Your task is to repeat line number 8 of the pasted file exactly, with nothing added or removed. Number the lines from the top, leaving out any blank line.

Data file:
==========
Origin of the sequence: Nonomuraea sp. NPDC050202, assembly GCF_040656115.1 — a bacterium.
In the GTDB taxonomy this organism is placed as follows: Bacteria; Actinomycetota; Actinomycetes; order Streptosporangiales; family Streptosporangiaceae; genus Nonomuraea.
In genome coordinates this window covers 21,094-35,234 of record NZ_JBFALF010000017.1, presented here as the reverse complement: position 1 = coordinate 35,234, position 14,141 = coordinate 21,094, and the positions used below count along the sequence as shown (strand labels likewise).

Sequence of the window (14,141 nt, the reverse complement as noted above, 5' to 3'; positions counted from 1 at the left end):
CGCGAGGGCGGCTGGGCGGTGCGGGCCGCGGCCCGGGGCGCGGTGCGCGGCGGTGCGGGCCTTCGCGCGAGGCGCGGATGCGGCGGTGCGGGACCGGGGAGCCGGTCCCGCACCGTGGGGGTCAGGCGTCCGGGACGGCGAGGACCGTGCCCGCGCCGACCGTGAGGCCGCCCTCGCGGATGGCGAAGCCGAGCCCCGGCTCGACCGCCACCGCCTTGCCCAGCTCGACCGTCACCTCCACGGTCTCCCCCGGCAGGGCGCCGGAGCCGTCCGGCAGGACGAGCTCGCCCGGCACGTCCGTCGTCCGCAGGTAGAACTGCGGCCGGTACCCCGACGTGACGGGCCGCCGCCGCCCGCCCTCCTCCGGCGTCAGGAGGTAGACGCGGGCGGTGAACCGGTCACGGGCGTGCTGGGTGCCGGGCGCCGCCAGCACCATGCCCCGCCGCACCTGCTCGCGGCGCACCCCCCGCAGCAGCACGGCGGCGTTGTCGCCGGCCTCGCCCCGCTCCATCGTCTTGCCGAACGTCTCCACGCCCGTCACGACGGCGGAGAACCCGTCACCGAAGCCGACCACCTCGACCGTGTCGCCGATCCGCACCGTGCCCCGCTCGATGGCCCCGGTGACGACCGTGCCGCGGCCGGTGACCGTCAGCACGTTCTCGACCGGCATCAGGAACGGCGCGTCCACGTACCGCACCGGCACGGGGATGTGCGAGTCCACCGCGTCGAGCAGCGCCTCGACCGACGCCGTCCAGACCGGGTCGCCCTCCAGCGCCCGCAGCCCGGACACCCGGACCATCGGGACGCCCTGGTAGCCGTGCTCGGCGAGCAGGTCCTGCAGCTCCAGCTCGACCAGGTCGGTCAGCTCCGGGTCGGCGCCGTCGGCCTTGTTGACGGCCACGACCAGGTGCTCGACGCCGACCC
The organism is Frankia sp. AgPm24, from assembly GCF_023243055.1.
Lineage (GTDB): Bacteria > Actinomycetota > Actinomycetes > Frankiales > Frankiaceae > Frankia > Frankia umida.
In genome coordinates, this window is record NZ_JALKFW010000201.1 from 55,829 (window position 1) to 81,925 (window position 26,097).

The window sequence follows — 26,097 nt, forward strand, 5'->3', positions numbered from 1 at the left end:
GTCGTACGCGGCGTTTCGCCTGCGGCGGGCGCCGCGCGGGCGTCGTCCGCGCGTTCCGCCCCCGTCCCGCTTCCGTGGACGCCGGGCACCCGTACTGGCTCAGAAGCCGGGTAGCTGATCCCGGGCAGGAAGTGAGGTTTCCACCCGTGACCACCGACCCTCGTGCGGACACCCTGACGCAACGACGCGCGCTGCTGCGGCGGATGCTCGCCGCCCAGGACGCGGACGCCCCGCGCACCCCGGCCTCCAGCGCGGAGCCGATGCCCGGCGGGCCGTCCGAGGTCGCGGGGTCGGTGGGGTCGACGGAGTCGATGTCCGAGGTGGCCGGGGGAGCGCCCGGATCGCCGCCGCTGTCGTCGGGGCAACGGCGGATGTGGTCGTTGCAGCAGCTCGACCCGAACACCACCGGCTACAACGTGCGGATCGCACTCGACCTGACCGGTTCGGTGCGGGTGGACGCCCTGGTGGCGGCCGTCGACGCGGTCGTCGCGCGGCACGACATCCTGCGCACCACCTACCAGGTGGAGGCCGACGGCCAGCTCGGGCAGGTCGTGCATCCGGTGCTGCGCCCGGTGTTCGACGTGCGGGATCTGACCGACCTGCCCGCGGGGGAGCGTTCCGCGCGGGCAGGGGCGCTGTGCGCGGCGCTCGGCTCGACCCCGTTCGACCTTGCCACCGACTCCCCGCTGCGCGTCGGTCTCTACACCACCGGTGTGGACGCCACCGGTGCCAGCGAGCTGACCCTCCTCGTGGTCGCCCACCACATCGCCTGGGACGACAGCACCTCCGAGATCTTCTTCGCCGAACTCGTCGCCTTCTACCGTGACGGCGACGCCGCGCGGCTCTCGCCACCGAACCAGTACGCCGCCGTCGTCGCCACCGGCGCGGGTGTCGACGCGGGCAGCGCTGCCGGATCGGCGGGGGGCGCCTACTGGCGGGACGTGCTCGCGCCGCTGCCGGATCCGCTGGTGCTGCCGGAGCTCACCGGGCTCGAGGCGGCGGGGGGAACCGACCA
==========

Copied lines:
In genome coordinates, this window is record NZ_JALKFW010000201.1 from 55,829 (window position 1) to 81,925 (window position 26,097).